Federales crackdown on the tweeting drones

johnboy 18 January 2012 25

Markus Mannheim in the Canberra Times has an interesting story on a pretty major crackdown in the public service on tweeting and blogging by public service employees.

The commission’s head of ethics, Karin Fisher, said bureaucrats had the same right to freedom of expression as other citizens.

But that right was ”subject to legitimate public interests, such as the maintenance of an impartial and effective public service in which the community can have confidence”.

The Public Service Act says bureaucrats ”must at all times behave in a way that upholds … the integrity and the good reputation of Australia”.

Ms Fisher said this applied to comments made outside office hours and on issues unrelated to a public servant’s work.

So that pretty much rules out any sort of useful contribution to public debate by anyone who actually understands the reasons for government policy.

Well done Greg Jericho.


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25 Responses to Federales crackdown on the tweeting drones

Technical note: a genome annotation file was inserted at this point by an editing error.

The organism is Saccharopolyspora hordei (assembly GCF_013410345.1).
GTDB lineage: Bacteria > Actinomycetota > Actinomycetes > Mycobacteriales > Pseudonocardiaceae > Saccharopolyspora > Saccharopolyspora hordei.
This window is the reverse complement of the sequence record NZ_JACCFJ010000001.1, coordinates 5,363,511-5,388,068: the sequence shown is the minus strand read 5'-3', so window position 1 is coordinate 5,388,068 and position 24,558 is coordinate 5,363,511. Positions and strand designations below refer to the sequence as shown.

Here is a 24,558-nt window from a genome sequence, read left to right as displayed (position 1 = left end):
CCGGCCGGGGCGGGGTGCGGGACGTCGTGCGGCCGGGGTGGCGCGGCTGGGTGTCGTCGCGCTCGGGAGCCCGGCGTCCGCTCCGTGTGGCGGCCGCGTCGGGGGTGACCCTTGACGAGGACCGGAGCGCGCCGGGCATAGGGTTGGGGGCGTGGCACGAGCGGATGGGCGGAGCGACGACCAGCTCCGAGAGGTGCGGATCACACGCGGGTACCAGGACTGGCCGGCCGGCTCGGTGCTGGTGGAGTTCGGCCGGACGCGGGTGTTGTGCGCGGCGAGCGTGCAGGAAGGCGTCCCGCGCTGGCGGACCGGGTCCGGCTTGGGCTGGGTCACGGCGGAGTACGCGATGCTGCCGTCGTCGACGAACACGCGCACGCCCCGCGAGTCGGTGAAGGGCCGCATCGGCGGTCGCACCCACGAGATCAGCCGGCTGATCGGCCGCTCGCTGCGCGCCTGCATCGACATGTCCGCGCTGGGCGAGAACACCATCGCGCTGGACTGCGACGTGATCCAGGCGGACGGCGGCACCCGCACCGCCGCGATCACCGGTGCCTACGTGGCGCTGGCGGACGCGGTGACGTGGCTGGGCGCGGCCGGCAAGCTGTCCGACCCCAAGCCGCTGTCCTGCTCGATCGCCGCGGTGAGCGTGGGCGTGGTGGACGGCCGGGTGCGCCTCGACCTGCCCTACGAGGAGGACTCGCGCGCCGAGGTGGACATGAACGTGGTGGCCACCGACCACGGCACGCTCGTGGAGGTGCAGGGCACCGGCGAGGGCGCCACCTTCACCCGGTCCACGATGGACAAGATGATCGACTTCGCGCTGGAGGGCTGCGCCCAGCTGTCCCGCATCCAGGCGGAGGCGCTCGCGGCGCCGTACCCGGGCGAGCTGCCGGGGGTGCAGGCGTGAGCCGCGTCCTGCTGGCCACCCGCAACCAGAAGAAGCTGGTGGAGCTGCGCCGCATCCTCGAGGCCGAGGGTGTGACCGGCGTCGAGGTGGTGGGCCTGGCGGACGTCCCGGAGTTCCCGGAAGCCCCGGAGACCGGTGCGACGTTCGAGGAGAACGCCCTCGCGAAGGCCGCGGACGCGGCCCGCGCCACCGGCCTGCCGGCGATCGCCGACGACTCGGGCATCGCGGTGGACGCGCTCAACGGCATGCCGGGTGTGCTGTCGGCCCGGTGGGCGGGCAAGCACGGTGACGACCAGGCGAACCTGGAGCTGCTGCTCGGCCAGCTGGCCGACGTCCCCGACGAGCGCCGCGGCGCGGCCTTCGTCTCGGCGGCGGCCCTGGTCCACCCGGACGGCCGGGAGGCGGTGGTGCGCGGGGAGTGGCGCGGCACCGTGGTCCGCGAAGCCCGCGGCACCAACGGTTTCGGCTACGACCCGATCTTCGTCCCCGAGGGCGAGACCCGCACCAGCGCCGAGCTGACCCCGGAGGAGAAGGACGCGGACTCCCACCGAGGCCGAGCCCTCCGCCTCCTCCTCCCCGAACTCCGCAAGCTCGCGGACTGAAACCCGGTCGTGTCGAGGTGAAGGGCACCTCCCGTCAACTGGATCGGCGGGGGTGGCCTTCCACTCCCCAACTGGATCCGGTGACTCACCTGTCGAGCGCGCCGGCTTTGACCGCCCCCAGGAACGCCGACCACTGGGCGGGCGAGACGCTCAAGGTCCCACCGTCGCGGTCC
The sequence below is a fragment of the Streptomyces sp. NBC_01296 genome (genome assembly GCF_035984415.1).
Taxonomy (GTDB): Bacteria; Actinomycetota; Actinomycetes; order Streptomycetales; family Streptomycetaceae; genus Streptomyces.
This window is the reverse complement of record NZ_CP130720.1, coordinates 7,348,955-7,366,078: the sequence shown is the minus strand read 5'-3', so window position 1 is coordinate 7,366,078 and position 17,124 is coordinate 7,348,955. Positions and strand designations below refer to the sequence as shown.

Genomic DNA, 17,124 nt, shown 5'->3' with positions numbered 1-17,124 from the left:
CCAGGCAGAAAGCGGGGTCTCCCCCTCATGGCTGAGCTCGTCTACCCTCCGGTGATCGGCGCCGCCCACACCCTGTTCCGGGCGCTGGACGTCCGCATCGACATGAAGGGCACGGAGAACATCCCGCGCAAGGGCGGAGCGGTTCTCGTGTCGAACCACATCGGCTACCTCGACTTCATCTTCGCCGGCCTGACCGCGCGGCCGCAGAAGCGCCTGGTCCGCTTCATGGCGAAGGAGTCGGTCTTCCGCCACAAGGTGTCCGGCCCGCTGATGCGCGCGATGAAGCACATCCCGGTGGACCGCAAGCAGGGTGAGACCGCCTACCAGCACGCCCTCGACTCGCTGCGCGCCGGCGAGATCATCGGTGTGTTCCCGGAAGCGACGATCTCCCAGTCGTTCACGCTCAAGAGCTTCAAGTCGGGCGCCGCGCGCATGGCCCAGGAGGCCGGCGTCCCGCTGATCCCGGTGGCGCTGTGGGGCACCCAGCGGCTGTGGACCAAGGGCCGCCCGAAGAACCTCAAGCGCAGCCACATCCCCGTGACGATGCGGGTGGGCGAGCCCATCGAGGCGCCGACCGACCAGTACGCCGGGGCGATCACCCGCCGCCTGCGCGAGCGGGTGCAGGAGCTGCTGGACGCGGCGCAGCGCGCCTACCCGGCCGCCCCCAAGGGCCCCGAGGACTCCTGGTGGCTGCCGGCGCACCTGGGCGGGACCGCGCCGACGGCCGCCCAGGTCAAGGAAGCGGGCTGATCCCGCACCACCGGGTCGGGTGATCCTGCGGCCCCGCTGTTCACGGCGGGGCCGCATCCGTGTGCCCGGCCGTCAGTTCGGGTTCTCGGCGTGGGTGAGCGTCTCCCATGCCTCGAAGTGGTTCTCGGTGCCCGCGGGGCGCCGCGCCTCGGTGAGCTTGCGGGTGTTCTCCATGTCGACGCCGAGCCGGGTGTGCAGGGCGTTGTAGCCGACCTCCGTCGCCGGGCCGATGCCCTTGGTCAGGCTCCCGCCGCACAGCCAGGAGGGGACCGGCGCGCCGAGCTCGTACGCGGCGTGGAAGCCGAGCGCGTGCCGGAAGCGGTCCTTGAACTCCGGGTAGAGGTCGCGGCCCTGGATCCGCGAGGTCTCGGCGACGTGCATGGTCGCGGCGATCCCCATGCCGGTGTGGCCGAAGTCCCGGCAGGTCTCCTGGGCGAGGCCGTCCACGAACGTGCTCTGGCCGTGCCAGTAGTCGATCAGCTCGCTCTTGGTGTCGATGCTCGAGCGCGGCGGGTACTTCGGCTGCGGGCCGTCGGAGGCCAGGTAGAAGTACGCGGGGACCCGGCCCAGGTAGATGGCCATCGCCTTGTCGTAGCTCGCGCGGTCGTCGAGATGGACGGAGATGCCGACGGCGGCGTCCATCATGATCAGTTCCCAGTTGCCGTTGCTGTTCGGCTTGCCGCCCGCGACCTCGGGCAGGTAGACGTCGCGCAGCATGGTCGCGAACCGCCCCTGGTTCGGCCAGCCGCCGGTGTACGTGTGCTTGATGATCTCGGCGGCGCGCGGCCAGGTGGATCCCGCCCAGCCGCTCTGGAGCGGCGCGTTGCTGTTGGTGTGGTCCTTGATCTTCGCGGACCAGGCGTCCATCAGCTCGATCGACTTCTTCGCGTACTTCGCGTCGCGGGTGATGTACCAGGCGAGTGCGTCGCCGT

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Myles Peterson Myles Peterson 8:28 am 16 Feb 12

“Actually we have more public servants using social media each year. And many of us have been using it for far longer than Greg.”

Ah well, if you’re going to take digs at Greg.

Why don’t you tell us about your work on YourHealth.gov.au and what sort of state it was in when you found it? 😉

CraigThomler CraigThomler 7:34 am 16 Feb 12

Actually we have more public servants using social media each year. And many of us have been using it for far longer than Greg.

The APSC guidance won’t constrain this growth. The usual suspects will use it to say “see the government is stopping public servants from contributing”, or “social media must be dangerous”. The rest of us will keep on using it constructively 🙂

Sandman Sandman 9:33 pm 10 Feb 12

PM said :

Some APS agencies have already banned access to this site….